The Fearless Vampire Killers, or Won’t Somebody Please think of the children?
The BBC’s Scottish site looks back to the 1950s and Glasgow’s vast Southern Necropolis, where a policeman has been called to investigate a group of children. PC Deeprose expected to find petty, childish vandalism and given the era no doubt was thinking he’d be doing nothing more than providing a clip round the ear to wayward urchins and sending them on their way. Instead he found a large group of kids with knives and sharpened pieces of wood – not, as it turned out, one of the violent gangs from that era (an image which sadly some still superimpose on Glasgow, the No Mean City image is hard to shake) but a childhood posse of vampire killers. They told the police officer that they were hunting for a seven foot vampire with iron teeth who they believed had killed a couple of local children already – the so-called Gorbals Vampire.
Who was to blame for the mass hysteria which had swept through hundreds of local children? Could it be the bogeyman character their parents threatened them with if they misbehaved – the Iron Man who would creep out from the nearby steelworks? Frightening imagery from the Bible they were made to read in Sunday School (drowning most of humanity, wiping out entire cities, raising a dead man, throwing people to lions)? No, it must, of course, be the fault of the media – in this case those clearly evil horror comics like Tales From the Crypt which those godless Americans were clearly forcing on our children to corrupt them. Two of the childhood participants speaking to the BBC as adults pointed out they had never even seen any of these imported comics in Glasgow in the 50s much less read many of them and academics here (as in other cases in other countries) pointed out that it was all nonsense with no evidence comics provoked any sort of problem whatsoever, but as in those other countries (including the US – remember “The Seduction of the Innocent”?) media, public and political numpties went mad with it and demanded ‘something be done’. Won’t someone please think of the children, as Reverend Loveljoy’s insufferable wife would squeal in the Simpsons. Common sense, proper research, who needs them?
(cover to Gemstone’s lovely deluxe hardback reprinting of Tales From the Crypt Volume 1, part of their EC classics archives – once the scourge of parents, now highly collectable)
It may seem funny and quaint to us in 2010 – how silly and naive children were then, back in a different era, not like the kids of today who if anything know too much before their time from multiple media. And how silly the public reaction. Except it had a serious effect – as the article points out the government responded with the Children and Young Persons (Harmful Publications) Act 1955. And today we still have hysterical groups of ‘concerned parents’, teachers, or religious groups continually demanding some sort of media be banned, which has huge potential implications for the freedom of expression and freedom of speech in a culture. We only have to think of religious groups who demand Harry Potter be removed from schools and libraries lest it lead innocent children into dark magics and Satanism or even attacking books like Catcher in the Rye (yes, even after all these decades).Naturally none of those crying for this book or comic or game or album or even play to be banned have ever read or listened to them first…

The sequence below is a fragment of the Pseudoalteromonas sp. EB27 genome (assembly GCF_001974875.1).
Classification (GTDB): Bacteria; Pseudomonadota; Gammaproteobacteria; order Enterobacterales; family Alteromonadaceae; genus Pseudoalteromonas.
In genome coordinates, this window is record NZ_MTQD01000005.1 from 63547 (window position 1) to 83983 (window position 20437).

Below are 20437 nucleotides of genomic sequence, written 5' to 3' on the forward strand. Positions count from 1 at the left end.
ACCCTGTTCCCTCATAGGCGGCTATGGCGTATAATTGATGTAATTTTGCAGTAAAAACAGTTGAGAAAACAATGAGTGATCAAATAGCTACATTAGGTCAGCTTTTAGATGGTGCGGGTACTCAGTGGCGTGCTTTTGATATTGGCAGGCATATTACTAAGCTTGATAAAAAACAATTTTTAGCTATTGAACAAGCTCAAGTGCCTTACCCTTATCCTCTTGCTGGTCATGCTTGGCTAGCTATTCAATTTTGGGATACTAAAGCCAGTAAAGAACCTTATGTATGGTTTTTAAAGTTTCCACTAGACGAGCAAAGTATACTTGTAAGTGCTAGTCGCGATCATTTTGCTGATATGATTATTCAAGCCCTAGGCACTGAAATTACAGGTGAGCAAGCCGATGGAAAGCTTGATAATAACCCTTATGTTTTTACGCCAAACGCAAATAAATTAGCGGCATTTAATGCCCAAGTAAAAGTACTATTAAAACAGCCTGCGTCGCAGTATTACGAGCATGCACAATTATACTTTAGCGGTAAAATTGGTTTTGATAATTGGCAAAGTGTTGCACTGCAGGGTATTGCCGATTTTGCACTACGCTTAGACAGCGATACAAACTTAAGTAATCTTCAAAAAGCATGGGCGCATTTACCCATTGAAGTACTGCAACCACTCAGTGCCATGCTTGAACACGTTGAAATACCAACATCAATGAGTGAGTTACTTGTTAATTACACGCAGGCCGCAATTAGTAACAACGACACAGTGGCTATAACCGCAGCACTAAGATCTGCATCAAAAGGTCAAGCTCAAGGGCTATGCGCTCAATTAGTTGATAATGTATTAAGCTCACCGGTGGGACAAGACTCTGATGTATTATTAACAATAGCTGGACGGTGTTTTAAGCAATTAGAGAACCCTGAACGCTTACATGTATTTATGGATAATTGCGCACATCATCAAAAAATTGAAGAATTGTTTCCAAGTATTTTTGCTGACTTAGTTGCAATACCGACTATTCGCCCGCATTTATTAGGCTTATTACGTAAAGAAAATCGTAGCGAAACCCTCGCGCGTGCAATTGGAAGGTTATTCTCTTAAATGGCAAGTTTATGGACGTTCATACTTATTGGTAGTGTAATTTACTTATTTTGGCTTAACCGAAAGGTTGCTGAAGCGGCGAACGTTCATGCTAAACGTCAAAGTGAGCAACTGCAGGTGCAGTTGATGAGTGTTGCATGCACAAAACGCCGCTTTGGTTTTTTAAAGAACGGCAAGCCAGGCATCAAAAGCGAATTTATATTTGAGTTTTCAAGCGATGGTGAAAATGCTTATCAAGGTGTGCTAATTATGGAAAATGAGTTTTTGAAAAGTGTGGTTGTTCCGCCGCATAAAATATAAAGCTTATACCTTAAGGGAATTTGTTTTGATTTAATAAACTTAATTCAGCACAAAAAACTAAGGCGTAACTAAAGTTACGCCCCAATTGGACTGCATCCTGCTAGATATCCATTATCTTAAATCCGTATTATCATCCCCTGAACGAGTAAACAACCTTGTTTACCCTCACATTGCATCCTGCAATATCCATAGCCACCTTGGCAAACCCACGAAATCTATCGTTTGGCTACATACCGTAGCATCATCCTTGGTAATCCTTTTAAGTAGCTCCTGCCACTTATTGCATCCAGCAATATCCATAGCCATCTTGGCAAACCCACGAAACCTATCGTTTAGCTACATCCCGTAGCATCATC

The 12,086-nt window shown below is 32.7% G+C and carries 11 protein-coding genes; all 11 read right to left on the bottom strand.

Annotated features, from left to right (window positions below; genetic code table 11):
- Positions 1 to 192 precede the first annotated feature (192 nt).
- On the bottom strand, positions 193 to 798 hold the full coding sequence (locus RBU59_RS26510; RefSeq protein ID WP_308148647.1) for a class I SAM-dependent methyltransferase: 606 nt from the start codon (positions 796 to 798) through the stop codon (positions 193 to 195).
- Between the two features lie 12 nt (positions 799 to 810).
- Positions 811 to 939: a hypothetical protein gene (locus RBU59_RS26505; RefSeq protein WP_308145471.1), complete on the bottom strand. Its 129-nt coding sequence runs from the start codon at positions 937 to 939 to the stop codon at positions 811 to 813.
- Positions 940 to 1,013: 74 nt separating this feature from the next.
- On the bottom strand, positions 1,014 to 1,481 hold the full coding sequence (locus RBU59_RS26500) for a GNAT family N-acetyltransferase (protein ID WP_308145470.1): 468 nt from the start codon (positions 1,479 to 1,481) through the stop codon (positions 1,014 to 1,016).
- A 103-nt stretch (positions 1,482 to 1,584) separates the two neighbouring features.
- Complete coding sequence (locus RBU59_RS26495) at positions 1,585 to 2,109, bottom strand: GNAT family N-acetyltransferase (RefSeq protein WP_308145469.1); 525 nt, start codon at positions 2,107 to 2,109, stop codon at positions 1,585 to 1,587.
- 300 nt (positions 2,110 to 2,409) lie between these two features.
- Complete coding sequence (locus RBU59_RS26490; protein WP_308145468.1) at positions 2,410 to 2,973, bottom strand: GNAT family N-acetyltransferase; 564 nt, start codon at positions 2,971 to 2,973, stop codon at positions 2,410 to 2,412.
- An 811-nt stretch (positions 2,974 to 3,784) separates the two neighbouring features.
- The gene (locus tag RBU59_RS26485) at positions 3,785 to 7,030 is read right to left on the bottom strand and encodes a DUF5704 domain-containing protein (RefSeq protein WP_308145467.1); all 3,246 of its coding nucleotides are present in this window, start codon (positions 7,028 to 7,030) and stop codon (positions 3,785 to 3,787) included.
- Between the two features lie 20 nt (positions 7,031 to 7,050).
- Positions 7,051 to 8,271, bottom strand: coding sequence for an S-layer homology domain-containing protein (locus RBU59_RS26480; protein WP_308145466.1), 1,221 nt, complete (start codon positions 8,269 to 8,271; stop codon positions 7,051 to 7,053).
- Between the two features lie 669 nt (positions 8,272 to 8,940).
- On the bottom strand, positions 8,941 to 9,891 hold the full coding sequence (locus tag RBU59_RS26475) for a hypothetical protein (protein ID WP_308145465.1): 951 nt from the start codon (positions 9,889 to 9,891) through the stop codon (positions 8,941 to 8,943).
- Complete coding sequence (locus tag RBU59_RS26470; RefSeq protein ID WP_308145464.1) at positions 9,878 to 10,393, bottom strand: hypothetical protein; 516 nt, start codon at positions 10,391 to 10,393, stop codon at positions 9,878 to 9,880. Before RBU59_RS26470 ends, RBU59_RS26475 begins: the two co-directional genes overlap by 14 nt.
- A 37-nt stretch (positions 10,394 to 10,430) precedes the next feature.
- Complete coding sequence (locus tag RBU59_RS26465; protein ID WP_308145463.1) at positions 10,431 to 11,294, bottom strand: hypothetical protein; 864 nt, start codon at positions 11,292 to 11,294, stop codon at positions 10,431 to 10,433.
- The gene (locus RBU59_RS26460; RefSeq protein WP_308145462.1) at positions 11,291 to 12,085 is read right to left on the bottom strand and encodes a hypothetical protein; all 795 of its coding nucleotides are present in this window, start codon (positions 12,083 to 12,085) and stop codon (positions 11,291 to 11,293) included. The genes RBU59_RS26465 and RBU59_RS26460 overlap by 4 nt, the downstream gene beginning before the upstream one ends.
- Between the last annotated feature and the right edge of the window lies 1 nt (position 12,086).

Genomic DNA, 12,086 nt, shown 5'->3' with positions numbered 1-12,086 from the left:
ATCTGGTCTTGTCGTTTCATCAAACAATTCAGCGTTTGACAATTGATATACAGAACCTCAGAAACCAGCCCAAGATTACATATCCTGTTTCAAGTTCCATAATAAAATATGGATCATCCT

And of course today the hysteria – aided in no small fashion by the dreadful gutter press of red-top tabloid hack journalism which so delights in a public outrage to shout about – has bigger targets than kid’s comics, being more worried about ‘the web’ and video games. At least until time passes and they find something else to have what Dick Hebdige called Folk Devils and Moral Panics over (meantime the Moral Panics of my youth, the ‘video nasties’ which would apparently melt our brains, even though most of us kids had sneakily seen them and found them funny, are almost all now available uncut on DVD years after being banned, half of them not even rating an 18 certificate these days and seen as cheesy fun, not incitement to murderous rampages).
As I said, it would all be amusing – and in fact is is somewhat amusing – except for the fact that the media/public hysteria which feeds into this sort of story leads politicians to jump on the bandwagon and pass legislation which affects freedoms. Newsflash, moral guardians, there are worse things by far in the Classics – god only knows what the body count is in the Iliad as another hero feels his skin pierced by ‘whetted bronze’, his spirit dragged off to Hades bemoaning his lost life. And as for the comics themselves, well, personally I read a ton of reprints of old Creepy and Uncanny Tales and other horror comics as a boy, along with delightfully violent comic strips in British publications penned by the likes of Pat Mills and I grew up to hardly mass murder anyone at all and strangely enough most of my millions of fellow readers did likewise. And if that reading did warp my fragile little mind then I’m eternally grateful for that or, god forbid, I might have grown up to be a tabloid journalist or even worse, a politician ranting about evil media damaging our children…